The artist took the theme from the dialogue of the gods, placed in Virtus, a work of Leon Battista Alberti. Virtue wants to complain about Fortune and the plight of the humans, but Jupiter does not listen to her, as he does not want to enter into a dispute with Fortune. The painting, which is undoubtedly one of the most beautiful and interesting paintings, also in terms of iconography, was painted for Alfonso d'Este, Duke of Ferrara.

A model of Queen Jadwiga's sarcophagus from Wawel Cathedral

A bronze replica of the final piece which was created in November 1900. The piece is a model of Queen Jadwiga’s (died 1399) sarcophagus, which was created for Wawel Cathedral by Antoni Madeyski in Rome in the year 1902.

Vessel in the shape of the Polish Eagle

At present, the tableware of the Polish royal court is known to us almost exclusively from archive materials. The majority of preserved single items or their designs come from Augsburg – the most important centre of the European goldsmithery in the 17th and 18th centuries. Among these items, the most outstanding is the state set of John Casimir Vasa.

Spice bottle

A cylindrical, capped bottle closed with a handle. This bottle is richly decorated with an artistic decorative design of plants and various other figures. The vessel was used in a practical way for storing valuable spices from overseas, but was also prized for its beauty. It was richly decorated by a master coppersmith.

Sculpture of Augustus III

A statue of Frederick Augustus II, the Elector of Saxony, and King of Poland, Augustus III, on horseback. It is an example of cabinet sculpture. Similar portrayals of Louis XIV, Napoleon Bonaparte and Marcus Aurelius, often made in bronze, were popular in the 2nd half of the century.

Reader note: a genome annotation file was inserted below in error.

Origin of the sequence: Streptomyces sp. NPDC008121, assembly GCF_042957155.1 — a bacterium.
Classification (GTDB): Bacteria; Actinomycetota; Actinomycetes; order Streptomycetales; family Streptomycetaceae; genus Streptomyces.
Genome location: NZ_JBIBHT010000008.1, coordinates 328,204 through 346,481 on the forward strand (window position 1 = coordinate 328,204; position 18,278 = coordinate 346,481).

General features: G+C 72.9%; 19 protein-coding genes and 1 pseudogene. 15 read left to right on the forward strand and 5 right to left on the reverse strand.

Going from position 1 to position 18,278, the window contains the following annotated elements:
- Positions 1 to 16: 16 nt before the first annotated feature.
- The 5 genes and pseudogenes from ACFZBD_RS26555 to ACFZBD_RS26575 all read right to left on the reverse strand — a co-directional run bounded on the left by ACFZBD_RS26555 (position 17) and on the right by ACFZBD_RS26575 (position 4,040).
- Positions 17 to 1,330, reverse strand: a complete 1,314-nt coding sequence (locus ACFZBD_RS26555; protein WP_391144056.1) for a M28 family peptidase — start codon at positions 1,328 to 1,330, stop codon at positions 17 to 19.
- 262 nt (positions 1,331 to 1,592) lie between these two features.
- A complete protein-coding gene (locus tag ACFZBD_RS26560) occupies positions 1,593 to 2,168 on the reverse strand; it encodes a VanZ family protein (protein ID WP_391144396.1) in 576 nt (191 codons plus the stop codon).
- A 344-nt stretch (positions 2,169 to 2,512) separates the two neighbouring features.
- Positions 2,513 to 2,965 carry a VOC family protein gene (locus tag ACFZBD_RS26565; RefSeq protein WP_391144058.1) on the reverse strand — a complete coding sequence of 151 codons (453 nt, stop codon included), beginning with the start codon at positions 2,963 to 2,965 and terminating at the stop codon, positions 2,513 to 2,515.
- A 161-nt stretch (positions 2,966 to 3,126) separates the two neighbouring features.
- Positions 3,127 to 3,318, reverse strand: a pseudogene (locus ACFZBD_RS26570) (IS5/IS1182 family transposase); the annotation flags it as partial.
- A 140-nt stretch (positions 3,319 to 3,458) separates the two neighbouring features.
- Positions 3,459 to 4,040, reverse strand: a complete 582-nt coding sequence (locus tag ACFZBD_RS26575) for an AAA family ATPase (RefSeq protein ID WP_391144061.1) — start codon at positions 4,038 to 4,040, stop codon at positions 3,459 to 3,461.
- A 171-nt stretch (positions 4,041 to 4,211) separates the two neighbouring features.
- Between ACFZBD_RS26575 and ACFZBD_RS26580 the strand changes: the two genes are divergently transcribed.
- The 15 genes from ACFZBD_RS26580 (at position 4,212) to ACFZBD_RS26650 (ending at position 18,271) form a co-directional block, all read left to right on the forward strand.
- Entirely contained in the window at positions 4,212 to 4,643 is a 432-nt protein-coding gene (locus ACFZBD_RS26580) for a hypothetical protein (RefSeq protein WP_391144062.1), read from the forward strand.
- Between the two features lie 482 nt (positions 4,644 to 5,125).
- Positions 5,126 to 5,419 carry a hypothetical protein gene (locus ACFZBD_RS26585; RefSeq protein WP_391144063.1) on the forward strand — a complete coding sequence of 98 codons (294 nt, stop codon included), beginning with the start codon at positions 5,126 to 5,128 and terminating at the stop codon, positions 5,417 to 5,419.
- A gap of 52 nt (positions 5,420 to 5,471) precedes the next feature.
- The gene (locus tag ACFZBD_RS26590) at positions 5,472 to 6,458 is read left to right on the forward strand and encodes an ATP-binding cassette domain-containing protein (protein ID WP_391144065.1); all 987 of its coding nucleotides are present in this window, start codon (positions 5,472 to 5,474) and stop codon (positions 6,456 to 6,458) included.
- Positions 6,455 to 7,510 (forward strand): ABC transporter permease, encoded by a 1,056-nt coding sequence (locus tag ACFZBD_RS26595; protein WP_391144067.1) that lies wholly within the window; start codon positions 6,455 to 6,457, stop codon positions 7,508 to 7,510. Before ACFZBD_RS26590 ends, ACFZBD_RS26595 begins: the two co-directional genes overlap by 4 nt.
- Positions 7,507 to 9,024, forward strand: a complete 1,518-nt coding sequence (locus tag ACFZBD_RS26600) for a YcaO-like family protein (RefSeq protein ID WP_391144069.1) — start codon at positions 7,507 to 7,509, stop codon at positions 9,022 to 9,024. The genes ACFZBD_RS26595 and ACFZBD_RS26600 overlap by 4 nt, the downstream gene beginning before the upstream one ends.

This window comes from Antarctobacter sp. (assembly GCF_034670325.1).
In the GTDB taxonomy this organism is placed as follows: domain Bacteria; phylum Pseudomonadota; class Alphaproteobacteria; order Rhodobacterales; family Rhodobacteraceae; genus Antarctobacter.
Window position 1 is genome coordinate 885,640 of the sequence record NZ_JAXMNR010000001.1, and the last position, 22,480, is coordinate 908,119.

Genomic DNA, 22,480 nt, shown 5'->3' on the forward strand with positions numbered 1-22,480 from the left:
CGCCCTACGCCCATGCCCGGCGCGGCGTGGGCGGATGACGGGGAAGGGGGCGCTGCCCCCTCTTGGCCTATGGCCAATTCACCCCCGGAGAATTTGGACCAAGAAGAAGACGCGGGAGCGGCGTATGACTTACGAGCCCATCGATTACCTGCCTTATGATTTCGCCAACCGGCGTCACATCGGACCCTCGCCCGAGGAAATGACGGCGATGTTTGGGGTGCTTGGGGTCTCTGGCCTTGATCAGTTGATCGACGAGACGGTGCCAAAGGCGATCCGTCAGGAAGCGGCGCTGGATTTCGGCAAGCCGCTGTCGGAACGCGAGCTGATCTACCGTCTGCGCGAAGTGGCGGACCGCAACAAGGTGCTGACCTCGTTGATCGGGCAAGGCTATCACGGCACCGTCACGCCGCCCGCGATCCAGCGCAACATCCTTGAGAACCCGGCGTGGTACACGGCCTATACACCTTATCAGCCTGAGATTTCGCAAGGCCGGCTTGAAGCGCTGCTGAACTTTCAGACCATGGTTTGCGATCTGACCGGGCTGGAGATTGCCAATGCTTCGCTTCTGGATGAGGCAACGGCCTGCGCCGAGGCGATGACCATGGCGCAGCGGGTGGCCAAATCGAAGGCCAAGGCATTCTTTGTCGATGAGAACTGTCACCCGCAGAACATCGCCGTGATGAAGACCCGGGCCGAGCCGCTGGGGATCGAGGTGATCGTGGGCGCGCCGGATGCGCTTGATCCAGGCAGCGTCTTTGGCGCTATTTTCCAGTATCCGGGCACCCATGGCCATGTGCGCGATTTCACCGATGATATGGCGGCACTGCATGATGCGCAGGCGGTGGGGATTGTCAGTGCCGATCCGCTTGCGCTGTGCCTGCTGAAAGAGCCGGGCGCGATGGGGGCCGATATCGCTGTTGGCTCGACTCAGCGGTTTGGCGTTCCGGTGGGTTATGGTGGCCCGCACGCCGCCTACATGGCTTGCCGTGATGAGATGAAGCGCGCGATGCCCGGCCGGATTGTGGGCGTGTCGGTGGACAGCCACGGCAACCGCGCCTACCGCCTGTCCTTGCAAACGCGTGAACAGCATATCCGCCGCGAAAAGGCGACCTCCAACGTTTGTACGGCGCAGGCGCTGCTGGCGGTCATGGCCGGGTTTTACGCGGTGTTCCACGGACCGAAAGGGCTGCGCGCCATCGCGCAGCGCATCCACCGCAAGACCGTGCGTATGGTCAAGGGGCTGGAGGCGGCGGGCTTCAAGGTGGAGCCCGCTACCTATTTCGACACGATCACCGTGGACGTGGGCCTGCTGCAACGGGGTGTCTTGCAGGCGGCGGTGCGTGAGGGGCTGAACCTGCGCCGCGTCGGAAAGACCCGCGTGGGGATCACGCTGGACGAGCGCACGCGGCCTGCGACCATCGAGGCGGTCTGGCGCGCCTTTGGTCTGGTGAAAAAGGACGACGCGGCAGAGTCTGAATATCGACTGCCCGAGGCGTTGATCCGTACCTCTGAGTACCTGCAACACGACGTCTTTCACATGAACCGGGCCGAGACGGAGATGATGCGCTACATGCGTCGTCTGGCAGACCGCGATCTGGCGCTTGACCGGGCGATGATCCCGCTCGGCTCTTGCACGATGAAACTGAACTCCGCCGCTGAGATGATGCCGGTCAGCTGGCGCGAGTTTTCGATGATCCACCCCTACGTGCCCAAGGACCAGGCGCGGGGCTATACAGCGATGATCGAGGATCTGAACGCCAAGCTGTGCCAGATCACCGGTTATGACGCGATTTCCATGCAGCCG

Sculpture “Young Centaur (Smiling Centaur)”

The Centaur sculpture is a copy of one of two marble sculptures found in Rome in 1736, during excavation works in Hadrian's Villa, but substantially reduced in size. At present, the Furietti Centaurs, named after their discoverer, Giuseppe Alessandro Furietti, can be found in the Capitoline Museums in Rome.

Sculpture “Old Centaur”

The Centaur sculpture is a copy of one of two marble sculptures found in Rome in 1736, during excavation works in Hadrian's Villa, but substantially reduced in size. At present, the Furietti Centaurs, named after their discoverer, Giuseppe Alessandro Furietti, can be found in the Capitoline Museums in Rome.

Mantelpiece clock with a figure of Apollo

An example of a clock in the shape of a figure, a popular style of mantelpiece clock in the 2nd half of the 18th century. It depicts Apollo with a lyre and a laurel wreath on his head, sitting on the top of an obelisk containing the mechanism of an anchor escapement and a mainspring.

Jagiellonian tapestry “The Building of the Tower of Babel” from the “Story of the Tower of Babel” series

In this, one of the three largest tapestries in the collection of King Sigismund II Augustus, we can see the beginning of the story of the construction of the Tower of Babel as described in the Book of Genesis. The scene shows Nimrod, the legendary hunter, and people building a tower “whose top may reach unto heaven” (Genesis 11:1–9) under his leadership. The building under construction is situated in the background, on the right hand side of the textile, whereas on the left side, there can be seen workers erecting the tower. Thanks to the detailed presentation, we can see, among other things, what sixteenth-century stonemasonry tools looked like. On the vast plain, people bustle around carrying blocks of stone and building a scaffolding. God, barely visible to the right of the tower, watches their feverish work. As in the other biblical tapestries, there is no shortage of accurately rendered images of animals, insects and plants. The Latin inscription placed in the upper border reads in translation: “Nimrod, the first powerful ruler in the world, built a huge tower of baked bricks. God confounded the builders’ languages, and the work was never completed.”